When bees are about to swarm, the hive builds 2-4 queen cells, and feeds the larve in these cells plentiful amounts of Royal Jelly, a highly nutritious substance that transforms normal worker bee larvae into Queen larvae. While the new queens are incubating, the existing queen gathers a portion of the workers to leave the hive and seek out new space, splitting the colony into two. The remaining workers stay behind to support the colony and tend to the emerging queens, who, immediately upon hatching, have a battle to the death to determine the new ruling queen. That queen bee which kills her competitors while evading their stingers is the victor. (Very Hunger Games-esque, but with only females- Queen Katniss will have no Peeta to help defend her in the Hive Hunger Games. Honey Games? I digress).
Tuesday, April 17, 2012
My last bee post recapped the sad ending to my sweet bee hive. Fortunately, my co-keeper Venessa's hive had an amazingly healthy winter, and by early April, was showing signs of an impending swarming (the natural reproductive means for honey bee colonies). Rather than attempting to catch a swarm (which can be done, if you happen to be around when the hive swarms), we wanted to split this healthy colony into two smaller ones. The ideal situation would be to time this split right when the hive is starting their normal swarm activity.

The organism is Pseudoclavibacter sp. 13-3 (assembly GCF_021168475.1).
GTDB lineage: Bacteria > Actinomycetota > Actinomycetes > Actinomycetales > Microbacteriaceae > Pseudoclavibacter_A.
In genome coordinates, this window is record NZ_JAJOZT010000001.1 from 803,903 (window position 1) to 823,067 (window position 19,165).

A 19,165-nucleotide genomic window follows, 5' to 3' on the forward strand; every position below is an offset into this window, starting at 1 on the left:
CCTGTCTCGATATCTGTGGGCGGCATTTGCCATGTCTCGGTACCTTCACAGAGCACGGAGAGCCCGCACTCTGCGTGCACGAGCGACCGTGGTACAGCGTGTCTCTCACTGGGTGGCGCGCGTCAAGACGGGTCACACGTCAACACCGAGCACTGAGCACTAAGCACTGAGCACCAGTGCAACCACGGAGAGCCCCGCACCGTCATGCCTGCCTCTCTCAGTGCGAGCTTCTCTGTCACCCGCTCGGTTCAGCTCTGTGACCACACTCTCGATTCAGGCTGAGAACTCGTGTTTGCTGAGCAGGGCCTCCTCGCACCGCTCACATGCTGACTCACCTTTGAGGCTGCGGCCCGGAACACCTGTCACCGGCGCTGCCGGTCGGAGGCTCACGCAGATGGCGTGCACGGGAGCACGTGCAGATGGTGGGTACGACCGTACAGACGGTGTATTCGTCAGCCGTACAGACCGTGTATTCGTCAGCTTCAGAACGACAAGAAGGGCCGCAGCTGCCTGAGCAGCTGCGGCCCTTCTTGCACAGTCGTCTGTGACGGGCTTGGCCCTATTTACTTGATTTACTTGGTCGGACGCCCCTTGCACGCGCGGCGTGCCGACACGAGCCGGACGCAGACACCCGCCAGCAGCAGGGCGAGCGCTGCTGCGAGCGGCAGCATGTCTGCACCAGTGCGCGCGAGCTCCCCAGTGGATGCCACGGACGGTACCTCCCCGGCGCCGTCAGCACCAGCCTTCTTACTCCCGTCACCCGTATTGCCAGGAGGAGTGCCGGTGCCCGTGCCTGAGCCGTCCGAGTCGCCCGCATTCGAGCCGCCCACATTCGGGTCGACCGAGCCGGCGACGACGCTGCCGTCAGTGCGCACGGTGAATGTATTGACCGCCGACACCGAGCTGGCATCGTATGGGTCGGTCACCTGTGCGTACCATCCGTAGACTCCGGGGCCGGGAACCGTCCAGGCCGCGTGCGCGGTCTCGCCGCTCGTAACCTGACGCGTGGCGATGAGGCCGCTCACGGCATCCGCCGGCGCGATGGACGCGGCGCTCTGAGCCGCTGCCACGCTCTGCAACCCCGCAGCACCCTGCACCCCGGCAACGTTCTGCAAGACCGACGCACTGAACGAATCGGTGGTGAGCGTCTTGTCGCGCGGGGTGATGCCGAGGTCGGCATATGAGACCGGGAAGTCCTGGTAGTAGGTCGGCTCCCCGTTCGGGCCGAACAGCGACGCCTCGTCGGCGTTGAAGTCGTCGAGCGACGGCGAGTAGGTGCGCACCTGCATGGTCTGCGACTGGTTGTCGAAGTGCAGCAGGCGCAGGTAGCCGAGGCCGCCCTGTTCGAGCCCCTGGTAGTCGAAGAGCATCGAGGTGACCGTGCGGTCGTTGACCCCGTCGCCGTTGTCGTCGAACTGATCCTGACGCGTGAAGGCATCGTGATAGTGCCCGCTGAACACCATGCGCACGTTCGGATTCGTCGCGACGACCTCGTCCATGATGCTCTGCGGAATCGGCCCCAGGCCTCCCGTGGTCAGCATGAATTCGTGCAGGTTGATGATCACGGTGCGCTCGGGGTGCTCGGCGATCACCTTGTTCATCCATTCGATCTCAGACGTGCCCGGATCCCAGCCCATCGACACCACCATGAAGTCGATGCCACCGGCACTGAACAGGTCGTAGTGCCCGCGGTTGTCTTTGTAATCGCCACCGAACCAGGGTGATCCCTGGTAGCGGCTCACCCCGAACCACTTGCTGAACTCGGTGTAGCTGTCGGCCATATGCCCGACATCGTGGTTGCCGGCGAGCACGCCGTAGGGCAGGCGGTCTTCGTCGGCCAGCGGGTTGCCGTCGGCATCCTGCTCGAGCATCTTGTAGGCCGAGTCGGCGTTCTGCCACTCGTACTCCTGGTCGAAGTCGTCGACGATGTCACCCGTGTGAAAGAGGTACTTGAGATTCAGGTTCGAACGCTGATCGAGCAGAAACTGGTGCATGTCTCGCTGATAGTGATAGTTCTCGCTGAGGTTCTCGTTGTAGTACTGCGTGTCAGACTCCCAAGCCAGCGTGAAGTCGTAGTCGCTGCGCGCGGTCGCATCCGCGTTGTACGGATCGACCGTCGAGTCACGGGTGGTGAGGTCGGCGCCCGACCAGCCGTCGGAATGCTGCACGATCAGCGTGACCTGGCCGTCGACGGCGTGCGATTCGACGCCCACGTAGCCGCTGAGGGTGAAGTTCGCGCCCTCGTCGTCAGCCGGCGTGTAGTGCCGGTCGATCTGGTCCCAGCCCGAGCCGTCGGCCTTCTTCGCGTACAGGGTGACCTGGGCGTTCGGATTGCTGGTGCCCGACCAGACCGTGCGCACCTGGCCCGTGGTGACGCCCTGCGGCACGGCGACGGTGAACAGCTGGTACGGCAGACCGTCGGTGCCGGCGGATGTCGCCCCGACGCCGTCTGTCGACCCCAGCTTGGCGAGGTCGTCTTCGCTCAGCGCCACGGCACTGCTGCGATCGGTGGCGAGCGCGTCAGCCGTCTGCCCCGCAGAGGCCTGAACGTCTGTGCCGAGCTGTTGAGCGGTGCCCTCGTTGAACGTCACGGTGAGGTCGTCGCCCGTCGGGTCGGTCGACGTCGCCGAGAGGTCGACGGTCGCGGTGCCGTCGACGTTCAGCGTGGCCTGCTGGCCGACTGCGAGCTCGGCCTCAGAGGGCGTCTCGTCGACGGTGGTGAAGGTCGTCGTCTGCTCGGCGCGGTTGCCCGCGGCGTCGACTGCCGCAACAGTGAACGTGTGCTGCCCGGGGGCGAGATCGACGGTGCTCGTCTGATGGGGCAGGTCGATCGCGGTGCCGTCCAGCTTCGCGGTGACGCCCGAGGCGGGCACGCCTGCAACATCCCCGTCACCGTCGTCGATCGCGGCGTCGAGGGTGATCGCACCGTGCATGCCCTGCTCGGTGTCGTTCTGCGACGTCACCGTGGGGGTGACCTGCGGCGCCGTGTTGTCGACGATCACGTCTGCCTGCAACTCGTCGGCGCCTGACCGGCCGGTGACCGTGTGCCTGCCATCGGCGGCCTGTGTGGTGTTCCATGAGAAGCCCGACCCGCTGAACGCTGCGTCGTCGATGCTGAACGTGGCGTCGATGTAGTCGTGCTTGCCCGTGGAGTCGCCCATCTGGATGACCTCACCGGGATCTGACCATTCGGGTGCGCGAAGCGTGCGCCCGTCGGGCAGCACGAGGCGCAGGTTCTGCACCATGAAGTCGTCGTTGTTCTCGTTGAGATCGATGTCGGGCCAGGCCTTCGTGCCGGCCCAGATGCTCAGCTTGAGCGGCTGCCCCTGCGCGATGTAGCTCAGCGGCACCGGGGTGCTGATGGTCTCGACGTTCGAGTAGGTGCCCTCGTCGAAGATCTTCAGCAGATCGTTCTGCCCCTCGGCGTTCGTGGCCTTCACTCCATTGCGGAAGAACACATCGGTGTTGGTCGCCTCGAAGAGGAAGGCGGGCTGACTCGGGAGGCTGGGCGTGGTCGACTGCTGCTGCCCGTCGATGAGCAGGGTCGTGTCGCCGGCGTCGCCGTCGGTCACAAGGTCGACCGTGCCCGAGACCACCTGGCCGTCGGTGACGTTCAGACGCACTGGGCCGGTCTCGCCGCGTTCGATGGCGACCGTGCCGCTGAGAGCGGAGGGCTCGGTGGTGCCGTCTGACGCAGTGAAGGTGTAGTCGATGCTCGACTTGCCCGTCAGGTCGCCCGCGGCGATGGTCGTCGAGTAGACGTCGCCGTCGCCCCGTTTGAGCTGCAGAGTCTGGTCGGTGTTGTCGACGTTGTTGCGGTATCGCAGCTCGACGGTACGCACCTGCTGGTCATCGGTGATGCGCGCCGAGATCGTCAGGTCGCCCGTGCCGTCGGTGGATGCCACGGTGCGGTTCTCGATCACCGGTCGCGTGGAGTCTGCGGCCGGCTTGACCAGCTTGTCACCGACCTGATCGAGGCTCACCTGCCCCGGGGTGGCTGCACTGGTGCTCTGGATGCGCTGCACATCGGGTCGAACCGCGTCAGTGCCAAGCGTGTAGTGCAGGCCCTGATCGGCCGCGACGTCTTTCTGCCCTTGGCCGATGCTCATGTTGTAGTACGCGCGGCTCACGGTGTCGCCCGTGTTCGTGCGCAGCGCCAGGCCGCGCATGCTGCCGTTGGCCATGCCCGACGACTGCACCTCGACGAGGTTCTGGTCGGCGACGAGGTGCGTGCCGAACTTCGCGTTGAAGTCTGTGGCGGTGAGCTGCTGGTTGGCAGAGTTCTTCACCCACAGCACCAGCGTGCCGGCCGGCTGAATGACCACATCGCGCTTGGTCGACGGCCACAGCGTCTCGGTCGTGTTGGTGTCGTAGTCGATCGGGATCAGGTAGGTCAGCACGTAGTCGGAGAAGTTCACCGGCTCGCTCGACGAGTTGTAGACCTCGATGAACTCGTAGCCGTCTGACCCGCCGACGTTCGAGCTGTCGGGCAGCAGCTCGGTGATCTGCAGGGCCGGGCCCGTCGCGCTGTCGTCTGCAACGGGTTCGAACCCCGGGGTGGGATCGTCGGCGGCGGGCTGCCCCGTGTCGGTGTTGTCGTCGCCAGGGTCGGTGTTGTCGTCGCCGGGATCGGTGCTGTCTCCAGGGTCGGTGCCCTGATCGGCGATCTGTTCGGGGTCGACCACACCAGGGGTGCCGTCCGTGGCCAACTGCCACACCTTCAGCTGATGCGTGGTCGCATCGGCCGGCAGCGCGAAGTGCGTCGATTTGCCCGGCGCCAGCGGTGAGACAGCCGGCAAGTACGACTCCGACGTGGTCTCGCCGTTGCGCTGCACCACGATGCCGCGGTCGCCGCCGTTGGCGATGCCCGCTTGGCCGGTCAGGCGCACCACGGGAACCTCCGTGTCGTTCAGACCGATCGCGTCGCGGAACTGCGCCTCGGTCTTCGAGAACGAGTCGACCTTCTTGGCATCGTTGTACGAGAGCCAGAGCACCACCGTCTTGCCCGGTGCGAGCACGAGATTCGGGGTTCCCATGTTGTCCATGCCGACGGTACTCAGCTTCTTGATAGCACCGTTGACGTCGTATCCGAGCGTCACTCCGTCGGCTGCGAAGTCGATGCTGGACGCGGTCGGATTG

Thursday, April 5, 2012
A few weeks ago, I saw an email on the Seattle farm co-op listserv about buying strawberry starts in bulk from Rain Tree Nursery, for great prices. Before I stopped to think about space requirements, I had purchased 125 strawberry plants for $30. A great deal, right? But where to put all of these babies? I love, love, love strawberries, and I can't think of many better uses of garden space than a gigantic strawberry patch. However, 125 strawberry plans require a space of roughly 20' x 20', which is more space than want to devote just to strawberries. Plus, the dogs have completely decimated last year's strawberry patch in their quest to rid our yard of moles and voles, and the idea of getting the plants off the ground was enticing to me. I did a bit of research and found some cool vertical ideas for strawberries.
First, these amazing Plants on Walls containers, made out of some kind of beautiful magical fabric called "florafelt." While beautiful, these are quite expensive at $50/ panel (and I would need many of them).